If you want a breathable and wind-resistant layer to wear over your T-shirt (or base layer) when you’re confident it won’t rain, then consider a softshell for your outdoor adventures…
The test: At the budget end of the market is the Troggings. For those Rohan fans out there, the name will be familiar: it’s essentially the jacket form of their best-selling trousers.
Made from a tough, breathable and water-repellent fabric, it’s also fleece-backed, meaning that the outside is hard-wearing yet the inside is soft against your skin. As such, it’s a little warmer than some here, but that does mean some versatility; for instance, this can be used effectively in colder conditions as a warming mid-layer under a waterproof.
There are two zipped pockets, which are more about hand-warming and are not mesh-lined. The hem is adjustable via cords, but not the cuffs. Also, as you’d expect with a model at this price point, there’s no draught excluder behind the zip. It’s not too close-fitting and looks less in-your-face sporty than others here. At 240g (UK size 10) it’s the third-lightest on test, but the main drawback (for some) will be the lack of a hood, which – though not necessary on a softshell – can help keep you warm against the biting wind.
The verdict: Well-priced, with a fair amount of features and a smarter look, though the lack of a hood could be a deal-breaker.
Features: ★★★✩ ✩
The test: For a true just-in-case option, you can’t go wrong with Páramo’s well-priced Alize (women) and Ostro (men) jackets.
Made from a robust but super-lightweight fabric, it tips the scales at 155g (size S) – more than 60g lighter than the second-lightest here. It’s also breathable and water-repellent, and if paired with the brand’s fleece of the same name, the two combined make it near-waterproof due to the directional technology in the fabric that moves water away. Its adjustable hood has a stiff peak to help reshape it out of the bag.
This jacket was clearly designed for the active traveller, as it comes with two zipped vents in the front that act as access points to the pockets inside. One pocket comes with a ‘lid’, so is suitable for a phone; the other is deeper, so good for passports, etc.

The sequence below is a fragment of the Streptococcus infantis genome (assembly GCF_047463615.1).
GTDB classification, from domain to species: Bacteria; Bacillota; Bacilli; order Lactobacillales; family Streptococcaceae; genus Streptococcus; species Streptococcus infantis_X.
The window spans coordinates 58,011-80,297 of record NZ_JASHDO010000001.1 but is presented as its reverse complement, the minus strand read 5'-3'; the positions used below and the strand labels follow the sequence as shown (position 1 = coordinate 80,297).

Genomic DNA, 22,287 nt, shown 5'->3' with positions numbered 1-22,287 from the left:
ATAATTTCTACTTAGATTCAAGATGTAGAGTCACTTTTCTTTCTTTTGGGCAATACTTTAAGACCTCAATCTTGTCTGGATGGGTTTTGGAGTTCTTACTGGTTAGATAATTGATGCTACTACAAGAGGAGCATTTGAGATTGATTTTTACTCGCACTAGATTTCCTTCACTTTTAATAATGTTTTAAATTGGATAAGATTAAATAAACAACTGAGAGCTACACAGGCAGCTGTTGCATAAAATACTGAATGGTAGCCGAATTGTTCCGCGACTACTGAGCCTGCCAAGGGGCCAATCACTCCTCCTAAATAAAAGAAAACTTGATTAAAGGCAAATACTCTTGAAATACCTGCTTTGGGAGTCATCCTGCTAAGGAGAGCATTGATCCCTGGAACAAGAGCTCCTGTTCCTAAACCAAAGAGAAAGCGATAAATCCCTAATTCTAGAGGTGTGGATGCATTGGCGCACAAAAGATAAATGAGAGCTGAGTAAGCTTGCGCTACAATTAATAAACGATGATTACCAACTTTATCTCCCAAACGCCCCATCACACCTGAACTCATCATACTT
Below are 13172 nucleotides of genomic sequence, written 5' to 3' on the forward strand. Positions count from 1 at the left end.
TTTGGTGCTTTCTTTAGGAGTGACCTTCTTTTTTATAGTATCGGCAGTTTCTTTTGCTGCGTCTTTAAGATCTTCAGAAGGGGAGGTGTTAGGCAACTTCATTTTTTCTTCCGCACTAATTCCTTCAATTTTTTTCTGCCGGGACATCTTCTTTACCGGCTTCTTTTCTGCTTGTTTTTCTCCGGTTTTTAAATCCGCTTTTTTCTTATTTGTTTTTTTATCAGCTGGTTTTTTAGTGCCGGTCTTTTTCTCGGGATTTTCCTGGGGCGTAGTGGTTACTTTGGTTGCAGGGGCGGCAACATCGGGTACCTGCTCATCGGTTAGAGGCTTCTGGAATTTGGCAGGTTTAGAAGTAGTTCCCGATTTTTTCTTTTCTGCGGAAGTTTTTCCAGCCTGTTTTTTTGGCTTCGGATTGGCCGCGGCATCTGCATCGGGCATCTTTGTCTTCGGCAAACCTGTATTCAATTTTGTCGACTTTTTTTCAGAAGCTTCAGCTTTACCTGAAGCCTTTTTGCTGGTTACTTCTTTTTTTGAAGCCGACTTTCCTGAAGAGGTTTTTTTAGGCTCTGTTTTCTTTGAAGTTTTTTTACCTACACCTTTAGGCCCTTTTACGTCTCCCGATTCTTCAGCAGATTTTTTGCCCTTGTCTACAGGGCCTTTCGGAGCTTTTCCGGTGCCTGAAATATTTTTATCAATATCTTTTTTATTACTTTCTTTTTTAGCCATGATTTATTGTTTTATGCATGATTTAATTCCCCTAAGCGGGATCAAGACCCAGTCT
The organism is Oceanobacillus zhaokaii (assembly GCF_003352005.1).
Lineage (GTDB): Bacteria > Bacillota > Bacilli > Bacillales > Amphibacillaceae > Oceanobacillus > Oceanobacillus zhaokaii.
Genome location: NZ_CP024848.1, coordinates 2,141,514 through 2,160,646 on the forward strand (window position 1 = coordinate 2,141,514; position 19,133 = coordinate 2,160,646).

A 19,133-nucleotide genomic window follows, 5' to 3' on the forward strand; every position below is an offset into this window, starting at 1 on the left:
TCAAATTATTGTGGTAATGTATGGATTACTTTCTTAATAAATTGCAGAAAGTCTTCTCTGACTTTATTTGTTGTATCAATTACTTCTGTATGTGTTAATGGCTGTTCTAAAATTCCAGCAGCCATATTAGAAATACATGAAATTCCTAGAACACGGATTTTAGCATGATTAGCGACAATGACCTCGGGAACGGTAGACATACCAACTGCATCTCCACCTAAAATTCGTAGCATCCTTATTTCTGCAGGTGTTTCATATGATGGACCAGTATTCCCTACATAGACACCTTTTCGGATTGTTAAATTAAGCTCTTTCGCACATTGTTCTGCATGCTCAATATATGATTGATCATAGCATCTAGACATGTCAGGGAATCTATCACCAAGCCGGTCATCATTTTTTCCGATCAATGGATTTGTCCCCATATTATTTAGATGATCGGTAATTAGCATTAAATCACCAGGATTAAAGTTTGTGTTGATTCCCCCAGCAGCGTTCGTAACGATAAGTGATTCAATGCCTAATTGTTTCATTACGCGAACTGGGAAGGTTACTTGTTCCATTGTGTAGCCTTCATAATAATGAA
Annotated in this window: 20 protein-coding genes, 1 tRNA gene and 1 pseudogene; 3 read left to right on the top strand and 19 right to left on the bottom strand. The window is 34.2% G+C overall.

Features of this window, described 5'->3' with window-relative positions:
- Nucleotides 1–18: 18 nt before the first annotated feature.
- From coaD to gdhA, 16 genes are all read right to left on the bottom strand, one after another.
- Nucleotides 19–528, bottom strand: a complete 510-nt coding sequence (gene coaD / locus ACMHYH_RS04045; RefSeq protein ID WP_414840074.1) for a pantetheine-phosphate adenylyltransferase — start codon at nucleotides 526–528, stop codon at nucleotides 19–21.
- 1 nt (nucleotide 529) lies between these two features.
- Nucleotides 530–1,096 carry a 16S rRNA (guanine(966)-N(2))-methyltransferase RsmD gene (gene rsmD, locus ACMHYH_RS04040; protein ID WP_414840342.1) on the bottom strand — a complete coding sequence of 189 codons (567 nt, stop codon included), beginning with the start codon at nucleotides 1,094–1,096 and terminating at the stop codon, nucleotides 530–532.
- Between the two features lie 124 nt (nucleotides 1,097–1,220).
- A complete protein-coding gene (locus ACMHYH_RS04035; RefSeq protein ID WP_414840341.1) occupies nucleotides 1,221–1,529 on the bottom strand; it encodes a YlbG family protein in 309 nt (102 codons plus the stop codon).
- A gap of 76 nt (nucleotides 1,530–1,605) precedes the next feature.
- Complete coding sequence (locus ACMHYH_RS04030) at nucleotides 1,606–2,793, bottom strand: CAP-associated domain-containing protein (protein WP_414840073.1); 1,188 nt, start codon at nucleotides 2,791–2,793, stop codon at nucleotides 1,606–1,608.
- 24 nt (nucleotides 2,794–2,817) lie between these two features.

The jacket can even be packed down into its pocket for ease of travel. It has elasticated cuffs and a cord adjustable hem for a good fit. But there’s no draught-excluding zip, so while it is warm, it wouldn’t stay that way if caught in heavy rain.
The verdict: Tiny, light and with good features at a competitive price, this is perfect as a just-in-case option for the active traveller.
The Test: Pay a little more and you can get an all-singing, all-dancing jacket. Made from a wind-resistant, tough and very breathable fabric, this is water-repellent and has an incredible amount of stretch, meaning a good fit that doesn’t feel restrictive.
It has a hood that’s helmet compatible and fully adjustable, with stiffened peak and a wire for quick re-shaping – there’s even a super-comfortable chinguard. But it can also be rolled away easily and secured, so it doesn’t get in your way.
The zip is two-way, so can be opened to vent easily – even if you’re wearing a rucksack or harness – and features a full-length draught excluder and popper to hold it against the wind. It has two pockets, which are mesh on one side (for ventilation) and lined on the other (for hand warming), and the women’s version has a concealed chest pocket (the men’s has two zipped ones).
The cuffs are velcro-adjusted, the hem cord is adjustable, and the fit is comfortable. The only niggle is that all this comes with a bit more weight – at 397g (UK size 10) it’s the third-heaviest on test.
The verdict: Great features, and all at a good price, with the only downside being a slightly heavier weight. But it’s a small price to pay…
The test: At the same price point as Montane’s offering, the Ranger feels a bit more robust, courtesy of its brush-stretched fabric. It easily sheds water, protects you from wind and allows good freedom of movement due to the panels on its side.
It also features sleeves that don’t ride up too much, either. With a sportier design than others featured here, it does come up a little shorter in the body than some, though not ridiculously so – and some may prefer that.
It has two zipped pockets, both mesh-lined to aid ventilation, and an adjustable hood with a stiffened peak that helps it to keep its shape after being packed. Its cuffs are velcro-adjusted for a good fit and the hem is cord-adjusted, too.
There’s an extra zipped pocket on the arm, and behind the main zip is also a draught excluder. There’s a chinguard, too, though not as soft as the Montane one. Once again, the good features on this jacket come with an increased weight: at 411g (UK size 10) this is the second-heaviest jacket on test.